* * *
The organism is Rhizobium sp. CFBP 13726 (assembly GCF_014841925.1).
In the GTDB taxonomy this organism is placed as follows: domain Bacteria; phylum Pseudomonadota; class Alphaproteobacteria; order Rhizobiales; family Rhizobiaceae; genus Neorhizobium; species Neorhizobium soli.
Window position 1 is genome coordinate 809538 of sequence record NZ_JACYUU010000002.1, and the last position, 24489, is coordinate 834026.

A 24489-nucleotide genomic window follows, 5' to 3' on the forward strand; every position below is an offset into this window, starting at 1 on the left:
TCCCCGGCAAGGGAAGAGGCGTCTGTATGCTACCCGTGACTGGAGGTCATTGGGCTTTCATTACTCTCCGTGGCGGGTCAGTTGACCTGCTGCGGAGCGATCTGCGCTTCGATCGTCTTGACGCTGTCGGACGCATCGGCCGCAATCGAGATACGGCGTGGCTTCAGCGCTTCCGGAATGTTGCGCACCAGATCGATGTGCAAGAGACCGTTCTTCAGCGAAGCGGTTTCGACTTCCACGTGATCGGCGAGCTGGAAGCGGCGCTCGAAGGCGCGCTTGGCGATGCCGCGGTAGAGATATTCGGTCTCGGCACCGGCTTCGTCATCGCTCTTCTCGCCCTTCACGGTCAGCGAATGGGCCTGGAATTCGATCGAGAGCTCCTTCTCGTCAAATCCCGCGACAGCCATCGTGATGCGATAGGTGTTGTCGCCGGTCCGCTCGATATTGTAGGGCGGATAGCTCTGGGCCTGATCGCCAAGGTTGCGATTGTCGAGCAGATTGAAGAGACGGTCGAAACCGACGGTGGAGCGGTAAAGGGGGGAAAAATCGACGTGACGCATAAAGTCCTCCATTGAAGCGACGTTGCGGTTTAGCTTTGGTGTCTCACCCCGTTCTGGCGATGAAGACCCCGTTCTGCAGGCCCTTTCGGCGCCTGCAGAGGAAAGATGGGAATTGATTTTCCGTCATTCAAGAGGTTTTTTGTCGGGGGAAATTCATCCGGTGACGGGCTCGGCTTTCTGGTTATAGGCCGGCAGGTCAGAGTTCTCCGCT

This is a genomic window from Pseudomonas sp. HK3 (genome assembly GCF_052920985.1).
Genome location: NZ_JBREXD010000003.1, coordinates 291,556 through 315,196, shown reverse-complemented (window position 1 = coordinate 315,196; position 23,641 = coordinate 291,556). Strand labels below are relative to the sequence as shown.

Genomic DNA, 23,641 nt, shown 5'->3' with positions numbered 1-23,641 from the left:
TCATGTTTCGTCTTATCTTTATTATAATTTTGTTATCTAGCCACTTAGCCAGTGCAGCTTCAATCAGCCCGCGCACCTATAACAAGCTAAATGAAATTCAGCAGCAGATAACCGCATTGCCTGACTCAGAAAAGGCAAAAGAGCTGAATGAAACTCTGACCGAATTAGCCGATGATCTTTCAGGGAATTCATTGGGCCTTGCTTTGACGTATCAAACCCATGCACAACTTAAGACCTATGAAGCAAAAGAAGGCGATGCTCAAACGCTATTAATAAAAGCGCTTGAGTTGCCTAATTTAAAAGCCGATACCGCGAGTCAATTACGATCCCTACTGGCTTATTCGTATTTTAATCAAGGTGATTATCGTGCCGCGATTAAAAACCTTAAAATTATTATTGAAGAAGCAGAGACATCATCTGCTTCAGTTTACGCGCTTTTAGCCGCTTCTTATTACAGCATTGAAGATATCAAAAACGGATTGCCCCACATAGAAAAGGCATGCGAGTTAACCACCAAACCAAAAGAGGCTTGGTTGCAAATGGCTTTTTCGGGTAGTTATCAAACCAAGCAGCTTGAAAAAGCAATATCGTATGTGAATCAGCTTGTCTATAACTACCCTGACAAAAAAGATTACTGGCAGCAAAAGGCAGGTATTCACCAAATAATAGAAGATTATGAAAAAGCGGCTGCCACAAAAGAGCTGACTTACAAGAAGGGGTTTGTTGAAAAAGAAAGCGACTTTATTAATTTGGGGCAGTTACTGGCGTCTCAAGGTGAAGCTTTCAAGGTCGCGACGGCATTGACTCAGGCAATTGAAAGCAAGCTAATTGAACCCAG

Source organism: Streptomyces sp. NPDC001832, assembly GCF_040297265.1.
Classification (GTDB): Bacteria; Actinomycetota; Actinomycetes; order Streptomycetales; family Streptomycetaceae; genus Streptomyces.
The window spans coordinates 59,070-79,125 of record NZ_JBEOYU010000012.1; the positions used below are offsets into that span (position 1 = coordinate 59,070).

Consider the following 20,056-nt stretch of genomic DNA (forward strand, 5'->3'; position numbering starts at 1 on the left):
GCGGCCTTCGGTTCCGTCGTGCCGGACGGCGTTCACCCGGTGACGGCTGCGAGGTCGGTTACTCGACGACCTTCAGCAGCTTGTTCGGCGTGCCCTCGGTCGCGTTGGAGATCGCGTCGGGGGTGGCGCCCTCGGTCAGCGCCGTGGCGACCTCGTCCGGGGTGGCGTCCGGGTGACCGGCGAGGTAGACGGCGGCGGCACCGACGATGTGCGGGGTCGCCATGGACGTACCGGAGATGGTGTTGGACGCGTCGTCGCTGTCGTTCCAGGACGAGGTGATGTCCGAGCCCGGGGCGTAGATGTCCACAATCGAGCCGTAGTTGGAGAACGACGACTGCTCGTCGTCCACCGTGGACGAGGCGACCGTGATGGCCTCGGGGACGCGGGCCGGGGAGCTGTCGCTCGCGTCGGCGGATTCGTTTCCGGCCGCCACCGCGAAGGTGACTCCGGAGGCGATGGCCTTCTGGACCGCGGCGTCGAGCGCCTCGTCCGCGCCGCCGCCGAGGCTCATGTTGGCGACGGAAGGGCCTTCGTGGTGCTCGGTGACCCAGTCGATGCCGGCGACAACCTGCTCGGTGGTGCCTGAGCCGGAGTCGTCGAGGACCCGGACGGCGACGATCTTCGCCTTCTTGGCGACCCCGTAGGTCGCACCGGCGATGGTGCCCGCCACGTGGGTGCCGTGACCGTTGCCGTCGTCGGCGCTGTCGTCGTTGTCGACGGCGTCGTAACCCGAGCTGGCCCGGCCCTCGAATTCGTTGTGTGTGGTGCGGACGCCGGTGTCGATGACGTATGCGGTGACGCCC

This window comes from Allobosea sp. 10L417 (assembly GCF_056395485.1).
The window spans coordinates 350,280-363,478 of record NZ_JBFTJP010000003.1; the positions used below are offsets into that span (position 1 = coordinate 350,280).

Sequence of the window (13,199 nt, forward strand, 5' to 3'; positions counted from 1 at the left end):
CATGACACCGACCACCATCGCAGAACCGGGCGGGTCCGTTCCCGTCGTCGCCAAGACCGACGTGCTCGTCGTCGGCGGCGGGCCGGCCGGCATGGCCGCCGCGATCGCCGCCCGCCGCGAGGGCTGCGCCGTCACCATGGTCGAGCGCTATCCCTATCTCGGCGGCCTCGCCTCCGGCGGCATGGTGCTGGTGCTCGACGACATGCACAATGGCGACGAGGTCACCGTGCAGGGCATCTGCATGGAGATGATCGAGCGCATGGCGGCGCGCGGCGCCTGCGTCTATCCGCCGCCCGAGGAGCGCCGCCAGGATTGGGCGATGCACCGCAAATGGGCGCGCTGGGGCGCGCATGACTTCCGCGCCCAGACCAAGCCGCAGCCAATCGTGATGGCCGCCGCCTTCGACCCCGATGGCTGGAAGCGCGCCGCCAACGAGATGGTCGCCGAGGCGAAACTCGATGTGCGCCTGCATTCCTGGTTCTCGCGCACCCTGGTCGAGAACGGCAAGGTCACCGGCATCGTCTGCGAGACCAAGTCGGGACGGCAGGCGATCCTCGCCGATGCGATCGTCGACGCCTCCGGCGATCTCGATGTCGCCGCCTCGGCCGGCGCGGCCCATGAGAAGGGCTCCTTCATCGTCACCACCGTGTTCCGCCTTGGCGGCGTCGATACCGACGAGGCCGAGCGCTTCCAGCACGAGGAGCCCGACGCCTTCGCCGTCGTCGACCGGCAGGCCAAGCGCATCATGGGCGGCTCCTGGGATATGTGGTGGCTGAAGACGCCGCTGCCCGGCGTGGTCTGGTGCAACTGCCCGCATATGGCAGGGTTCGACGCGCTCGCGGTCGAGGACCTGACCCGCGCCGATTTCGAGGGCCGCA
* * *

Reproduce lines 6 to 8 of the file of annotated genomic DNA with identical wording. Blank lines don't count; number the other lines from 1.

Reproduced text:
This is a genomic window from Pseudomonas sp. HK3 (genome assembly GCF_052920985.1).
Genome location: NZ_JBREXD010000003.1, coordinates 291,556 through 315,196, shown reverse-complemented (window position 1 = coordinate 315,196; position 23,641 = coordinate 291,556). Strand labels below are relative to the sequence as shown.

Genomic DNA, 23,641 nt, shown 5'->3' with positions numbered 1-23,641 from the left: